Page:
Genotype and colony environment affect honeybee (Apis mellifera L.) development and foraging behavior

Tanya Pankiw, Robert E. Page

Research output: Contribution to journalArticlepeer-review

84 Scopus citations


We examined the interaction of genotype and environment on foraging-behavior development and forage choice in honeybees. High- and low-pollen-hoarding strains and unselected wild-type bees were co-fostered in pairs of colonies manipulated to differentially stimulate high and low pollen foraging. The high-pollen-foraging stimulus consisted of high amounts of larvae, a known stimulus for pollen foraging, plus low amounts of pollen, known to induce pollen foraging. The low-pollen-foraging stimulus consisted of low amounts of larvae plus high amounts of pollen. We estimated the median age at which bees initiated foraging, determined forage choice, and the quality and quantity of resources collected. High-strain bees consistently foraged at younger ages than workers from the other sources. High-strain bees appeared to be more sensitive to the pollen-foraging-stimulus treatments, showing greater differences in foraging age and behavior. Three-way interactions of genotype, pollen foraging stimulus, and colony pair (replicate) were statistically significant for most foraging variables measured suggesting that additional, unknown environmental factors also affect foraging behavior. Our results suggest there is a functional relationship between age of first foraging and forage choice with a strong genetic component that is modulated by colony environment.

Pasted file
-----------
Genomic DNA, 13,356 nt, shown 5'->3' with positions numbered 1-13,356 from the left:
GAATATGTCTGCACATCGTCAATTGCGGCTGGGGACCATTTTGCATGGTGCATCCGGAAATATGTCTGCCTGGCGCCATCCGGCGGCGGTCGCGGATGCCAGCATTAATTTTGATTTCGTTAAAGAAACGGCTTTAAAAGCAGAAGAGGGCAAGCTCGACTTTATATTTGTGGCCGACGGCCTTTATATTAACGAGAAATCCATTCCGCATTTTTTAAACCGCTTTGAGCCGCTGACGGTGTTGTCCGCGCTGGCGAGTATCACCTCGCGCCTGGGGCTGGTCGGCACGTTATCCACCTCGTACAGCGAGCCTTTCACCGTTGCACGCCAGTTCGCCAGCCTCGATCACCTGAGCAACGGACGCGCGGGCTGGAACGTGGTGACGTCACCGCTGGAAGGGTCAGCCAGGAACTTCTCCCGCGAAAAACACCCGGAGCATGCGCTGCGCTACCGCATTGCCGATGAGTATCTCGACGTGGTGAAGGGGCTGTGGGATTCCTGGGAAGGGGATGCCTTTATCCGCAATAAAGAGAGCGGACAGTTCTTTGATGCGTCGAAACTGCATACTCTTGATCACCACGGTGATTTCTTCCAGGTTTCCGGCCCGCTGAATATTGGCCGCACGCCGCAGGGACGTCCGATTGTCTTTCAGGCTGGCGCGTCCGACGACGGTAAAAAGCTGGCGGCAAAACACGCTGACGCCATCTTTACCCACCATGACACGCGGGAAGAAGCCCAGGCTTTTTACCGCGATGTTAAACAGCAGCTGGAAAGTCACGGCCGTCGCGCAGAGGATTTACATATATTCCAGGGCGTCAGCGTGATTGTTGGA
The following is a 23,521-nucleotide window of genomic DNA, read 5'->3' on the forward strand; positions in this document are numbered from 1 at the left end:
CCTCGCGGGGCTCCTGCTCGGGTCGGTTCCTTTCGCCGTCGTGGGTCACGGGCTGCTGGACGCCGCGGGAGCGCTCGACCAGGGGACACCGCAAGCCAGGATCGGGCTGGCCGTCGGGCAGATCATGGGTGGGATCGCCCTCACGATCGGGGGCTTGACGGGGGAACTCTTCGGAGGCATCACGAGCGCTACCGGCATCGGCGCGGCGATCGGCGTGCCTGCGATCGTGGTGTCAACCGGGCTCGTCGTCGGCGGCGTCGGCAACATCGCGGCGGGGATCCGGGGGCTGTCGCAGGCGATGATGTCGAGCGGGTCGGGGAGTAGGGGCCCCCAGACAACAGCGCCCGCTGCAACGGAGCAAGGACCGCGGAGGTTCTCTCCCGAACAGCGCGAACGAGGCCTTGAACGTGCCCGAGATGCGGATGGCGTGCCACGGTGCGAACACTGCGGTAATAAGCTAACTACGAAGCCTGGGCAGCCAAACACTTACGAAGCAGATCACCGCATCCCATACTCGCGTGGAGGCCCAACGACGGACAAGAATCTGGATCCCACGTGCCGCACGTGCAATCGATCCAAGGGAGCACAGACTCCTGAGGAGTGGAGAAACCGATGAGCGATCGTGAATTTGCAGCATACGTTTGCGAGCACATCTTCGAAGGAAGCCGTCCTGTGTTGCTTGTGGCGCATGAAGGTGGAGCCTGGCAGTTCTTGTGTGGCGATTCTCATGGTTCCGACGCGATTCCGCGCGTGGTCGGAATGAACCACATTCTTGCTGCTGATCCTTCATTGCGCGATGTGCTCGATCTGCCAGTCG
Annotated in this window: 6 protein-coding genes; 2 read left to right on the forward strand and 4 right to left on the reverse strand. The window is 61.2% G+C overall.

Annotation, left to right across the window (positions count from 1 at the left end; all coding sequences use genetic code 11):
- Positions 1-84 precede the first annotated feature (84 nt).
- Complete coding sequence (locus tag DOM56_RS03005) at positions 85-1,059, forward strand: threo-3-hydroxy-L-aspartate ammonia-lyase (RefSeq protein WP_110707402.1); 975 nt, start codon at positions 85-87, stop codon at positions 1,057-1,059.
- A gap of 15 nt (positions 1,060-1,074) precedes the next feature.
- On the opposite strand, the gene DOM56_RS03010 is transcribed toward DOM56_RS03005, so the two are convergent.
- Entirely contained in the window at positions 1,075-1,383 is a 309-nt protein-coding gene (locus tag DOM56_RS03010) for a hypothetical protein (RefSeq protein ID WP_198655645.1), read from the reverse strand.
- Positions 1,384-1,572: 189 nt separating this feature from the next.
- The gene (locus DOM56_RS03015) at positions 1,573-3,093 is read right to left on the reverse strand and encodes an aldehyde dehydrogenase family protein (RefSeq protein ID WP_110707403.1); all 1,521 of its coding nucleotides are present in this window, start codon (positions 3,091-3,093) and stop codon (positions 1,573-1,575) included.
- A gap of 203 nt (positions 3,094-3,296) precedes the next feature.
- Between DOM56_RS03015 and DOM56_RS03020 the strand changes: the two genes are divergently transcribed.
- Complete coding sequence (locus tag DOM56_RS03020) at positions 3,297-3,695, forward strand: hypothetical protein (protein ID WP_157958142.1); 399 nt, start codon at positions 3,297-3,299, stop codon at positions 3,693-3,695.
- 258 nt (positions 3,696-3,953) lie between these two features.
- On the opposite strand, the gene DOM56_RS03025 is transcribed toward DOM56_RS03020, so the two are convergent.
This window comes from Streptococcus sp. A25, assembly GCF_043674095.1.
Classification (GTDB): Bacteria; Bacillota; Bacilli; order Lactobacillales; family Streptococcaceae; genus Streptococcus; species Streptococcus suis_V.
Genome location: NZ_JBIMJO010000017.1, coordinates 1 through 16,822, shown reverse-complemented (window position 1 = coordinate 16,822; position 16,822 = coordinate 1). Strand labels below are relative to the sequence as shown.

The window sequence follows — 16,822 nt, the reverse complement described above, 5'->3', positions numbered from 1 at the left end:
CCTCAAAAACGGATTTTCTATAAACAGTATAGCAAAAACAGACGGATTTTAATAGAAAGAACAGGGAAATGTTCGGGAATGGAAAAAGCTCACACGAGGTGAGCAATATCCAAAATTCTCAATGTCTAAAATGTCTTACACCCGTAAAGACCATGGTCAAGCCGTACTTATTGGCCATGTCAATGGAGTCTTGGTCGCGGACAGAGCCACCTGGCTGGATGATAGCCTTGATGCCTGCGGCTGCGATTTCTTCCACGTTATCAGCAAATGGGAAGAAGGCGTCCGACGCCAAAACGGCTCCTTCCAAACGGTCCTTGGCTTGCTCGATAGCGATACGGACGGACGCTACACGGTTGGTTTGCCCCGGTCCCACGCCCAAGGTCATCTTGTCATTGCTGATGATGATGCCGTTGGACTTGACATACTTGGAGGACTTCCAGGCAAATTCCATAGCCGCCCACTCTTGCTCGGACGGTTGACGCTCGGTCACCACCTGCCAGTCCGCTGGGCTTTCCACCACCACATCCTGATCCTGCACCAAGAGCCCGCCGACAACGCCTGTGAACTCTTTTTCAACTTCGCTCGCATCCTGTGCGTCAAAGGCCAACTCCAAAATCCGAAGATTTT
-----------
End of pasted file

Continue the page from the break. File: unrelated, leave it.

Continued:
Original languageEnglish (US)
Pages (from-to)87-94
Number of pages8
JournalBehavioral Ecology and Sociobiology
Issue number1
StatePublished - Dec 1 2001


  • Foraging behavior
  • Genotype-environment interaction
  • Honeybee ontogeny

ASJC Scopus subject areas

  • Ecology, Evolution, Behavior and Systematics
  • Animal Science and Zoology


Dive into the research topics of 'Genotype and colony environment affect honeybee (Apis mellifera L.) development and foraging behavior'. Together they form a unique fingerprint.

Cite this